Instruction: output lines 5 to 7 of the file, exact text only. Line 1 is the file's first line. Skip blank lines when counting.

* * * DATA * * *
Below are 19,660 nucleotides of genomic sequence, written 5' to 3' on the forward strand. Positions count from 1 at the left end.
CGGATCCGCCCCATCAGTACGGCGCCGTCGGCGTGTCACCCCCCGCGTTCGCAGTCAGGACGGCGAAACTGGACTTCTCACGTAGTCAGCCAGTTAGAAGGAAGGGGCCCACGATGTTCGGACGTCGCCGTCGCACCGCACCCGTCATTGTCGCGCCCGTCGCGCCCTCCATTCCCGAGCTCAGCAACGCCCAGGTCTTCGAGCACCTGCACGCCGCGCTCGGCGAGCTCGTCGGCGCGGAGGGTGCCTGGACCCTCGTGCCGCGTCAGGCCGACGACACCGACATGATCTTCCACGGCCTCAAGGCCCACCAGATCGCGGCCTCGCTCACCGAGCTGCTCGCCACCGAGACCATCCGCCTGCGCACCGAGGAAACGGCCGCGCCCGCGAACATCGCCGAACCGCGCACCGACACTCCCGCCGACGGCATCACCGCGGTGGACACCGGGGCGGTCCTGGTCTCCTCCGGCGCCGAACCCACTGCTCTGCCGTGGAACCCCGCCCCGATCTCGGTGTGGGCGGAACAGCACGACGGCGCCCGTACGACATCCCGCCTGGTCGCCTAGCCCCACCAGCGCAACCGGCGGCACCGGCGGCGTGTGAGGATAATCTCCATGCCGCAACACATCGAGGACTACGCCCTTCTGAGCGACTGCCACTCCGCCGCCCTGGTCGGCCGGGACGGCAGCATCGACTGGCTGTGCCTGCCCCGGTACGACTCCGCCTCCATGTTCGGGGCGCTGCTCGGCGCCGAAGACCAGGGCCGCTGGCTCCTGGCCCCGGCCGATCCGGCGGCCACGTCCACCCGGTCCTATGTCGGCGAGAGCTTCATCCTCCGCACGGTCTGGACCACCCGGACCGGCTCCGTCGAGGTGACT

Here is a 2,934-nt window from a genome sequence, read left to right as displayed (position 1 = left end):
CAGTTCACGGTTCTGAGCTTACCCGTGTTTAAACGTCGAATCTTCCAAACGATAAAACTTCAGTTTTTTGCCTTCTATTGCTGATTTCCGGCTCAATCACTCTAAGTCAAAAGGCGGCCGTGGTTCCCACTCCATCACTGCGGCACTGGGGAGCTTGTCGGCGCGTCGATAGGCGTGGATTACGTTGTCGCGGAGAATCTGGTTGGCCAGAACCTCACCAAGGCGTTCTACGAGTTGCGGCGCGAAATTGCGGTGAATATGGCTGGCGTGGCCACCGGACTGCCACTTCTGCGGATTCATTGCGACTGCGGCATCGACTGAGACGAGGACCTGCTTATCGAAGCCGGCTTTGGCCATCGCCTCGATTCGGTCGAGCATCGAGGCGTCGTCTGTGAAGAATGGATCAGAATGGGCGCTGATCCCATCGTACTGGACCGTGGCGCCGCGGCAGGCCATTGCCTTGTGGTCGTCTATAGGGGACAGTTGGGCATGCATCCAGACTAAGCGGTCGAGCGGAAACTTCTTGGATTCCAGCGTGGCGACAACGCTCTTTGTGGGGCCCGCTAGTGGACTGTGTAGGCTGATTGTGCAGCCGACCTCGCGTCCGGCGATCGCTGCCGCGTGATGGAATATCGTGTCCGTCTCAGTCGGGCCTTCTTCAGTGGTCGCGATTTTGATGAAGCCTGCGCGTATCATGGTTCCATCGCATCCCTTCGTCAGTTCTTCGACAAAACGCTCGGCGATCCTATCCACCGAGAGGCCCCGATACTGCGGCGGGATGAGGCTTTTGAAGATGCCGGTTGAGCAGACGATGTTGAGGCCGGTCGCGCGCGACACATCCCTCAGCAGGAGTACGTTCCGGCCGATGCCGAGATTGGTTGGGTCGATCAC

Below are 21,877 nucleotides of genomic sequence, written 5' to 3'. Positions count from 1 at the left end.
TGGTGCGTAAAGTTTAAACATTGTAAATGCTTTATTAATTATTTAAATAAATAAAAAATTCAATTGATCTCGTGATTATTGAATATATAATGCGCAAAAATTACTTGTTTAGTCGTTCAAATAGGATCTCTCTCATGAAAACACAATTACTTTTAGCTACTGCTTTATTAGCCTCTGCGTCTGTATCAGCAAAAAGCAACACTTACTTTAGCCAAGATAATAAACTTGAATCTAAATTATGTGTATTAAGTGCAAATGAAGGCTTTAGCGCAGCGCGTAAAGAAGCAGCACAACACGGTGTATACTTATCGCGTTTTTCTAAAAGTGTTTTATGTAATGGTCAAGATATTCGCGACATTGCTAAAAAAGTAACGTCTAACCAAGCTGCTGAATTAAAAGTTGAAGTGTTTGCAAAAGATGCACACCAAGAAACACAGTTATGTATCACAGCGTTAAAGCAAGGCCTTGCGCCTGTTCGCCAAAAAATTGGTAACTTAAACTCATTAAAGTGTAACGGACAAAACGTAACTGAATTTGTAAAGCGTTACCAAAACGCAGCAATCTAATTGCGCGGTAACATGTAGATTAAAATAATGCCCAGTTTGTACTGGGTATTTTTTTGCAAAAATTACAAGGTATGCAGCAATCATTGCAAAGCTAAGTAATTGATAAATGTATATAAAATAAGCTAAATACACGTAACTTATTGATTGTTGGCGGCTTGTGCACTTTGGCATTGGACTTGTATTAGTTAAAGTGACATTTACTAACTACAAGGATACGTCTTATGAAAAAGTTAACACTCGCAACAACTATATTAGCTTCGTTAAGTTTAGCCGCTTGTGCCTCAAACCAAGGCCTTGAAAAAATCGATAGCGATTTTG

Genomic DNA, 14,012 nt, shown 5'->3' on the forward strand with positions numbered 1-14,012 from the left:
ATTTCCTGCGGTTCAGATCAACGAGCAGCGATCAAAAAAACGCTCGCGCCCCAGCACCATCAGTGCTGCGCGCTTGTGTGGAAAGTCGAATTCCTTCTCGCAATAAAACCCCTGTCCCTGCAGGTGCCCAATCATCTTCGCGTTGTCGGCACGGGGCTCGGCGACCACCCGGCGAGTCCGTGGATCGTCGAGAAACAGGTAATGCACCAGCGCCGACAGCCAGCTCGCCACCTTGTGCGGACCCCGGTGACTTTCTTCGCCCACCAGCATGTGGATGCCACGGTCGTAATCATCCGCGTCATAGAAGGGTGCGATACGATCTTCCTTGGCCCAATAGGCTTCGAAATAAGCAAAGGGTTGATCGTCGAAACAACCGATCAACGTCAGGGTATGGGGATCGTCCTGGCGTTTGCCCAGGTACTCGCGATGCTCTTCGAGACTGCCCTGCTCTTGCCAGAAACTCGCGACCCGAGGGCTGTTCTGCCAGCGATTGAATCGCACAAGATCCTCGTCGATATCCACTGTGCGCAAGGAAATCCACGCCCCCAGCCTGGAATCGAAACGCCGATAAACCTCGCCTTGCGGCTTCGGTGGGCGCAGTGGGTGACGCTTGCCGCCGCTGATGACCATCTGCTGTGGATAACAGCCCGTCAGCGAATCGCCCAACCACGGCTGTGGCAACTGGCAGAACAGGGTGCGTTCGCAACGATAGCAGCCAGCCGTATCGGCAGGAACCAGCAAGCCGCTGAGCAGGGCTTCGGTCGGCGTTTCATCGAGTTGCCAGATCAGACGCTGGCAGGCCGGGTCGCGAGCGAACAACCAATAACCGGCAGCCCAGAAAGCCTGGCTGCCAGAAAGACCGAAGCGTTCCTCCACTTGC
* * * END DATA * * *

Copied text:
Below are 21,877 nucleotides of genomic sequence, written 5' to 3'. Positions count from 1 at the left end.
TGGTGCGTAAAGTTTAAACATTGTAAATGCTTTATTAATTATTTAAATAAATAAAAAATTCAATTGATCTCGTGATTATTGAATATATAATGCGCAAAAATTACTTGTTTAGTCGTTCAAATAGGATCTCTCTCATGAAAACACAATTACTTTTAGCTACTGCTTTATTAGCCTCTGCGTCTGTATCAGCAAAAAGCAACACTTACTTTAGCCAAGATAATAAACTTGAATCTAAATTATGTGTATTAAGTGCAAATGAAGGCTTTAGCGCAGCGCGTAAAGAAGCAGCACAACACGGTGTATACTTATCGCGTTTTTCTAAAAGTGTTTTATGTAATGGTCAAGATATTCGCGACATTGCTAAAAAAGTAACGTCTAACCAAGCTGCTGAATTAAAAGTTGAAGTGTTTGCAAAAGATGCACACCAAGAAACACAGTTATGTATCACAGCGTTAAAGCAAGGCCTTGCGCCTGTTCGCCAAAAAATTGGTAACTTAAACTCATTAAAGTGTAACGGACAAAACGTAACTGAATTTGTAAAGCGTTACCAAAACGCAGCAATCTAATTGCGCGGTAACATGTAGATTAAAATAATGCCCAGTTTGTACTGGGTATTTTTTTGCAAAAATTACAAGGTATGCAGCAATCATTGCAAAGCTAAGTAATTGATAAATGTATATAAAATAAGCTAAATACACGTAACTTATTGATTGTTGGCGGCTTGTGCACTTTGGCATTGGACTTGTATTAGTTAAAGTGACATTTACTAACTACAAGGATACGTCTTATGAAAAAGTTAACACTCGCAACAACTATATTAGCTTCGTTAAGTTTAGCCGCTTGTGCCTCAAACCAAGGCCTTGAAAAAATCGATAGCGATTTTG

Genomic DNA, 14,012 nt, shown 5'->3' on the forward strand with positions numbered 1-14,012 from the left: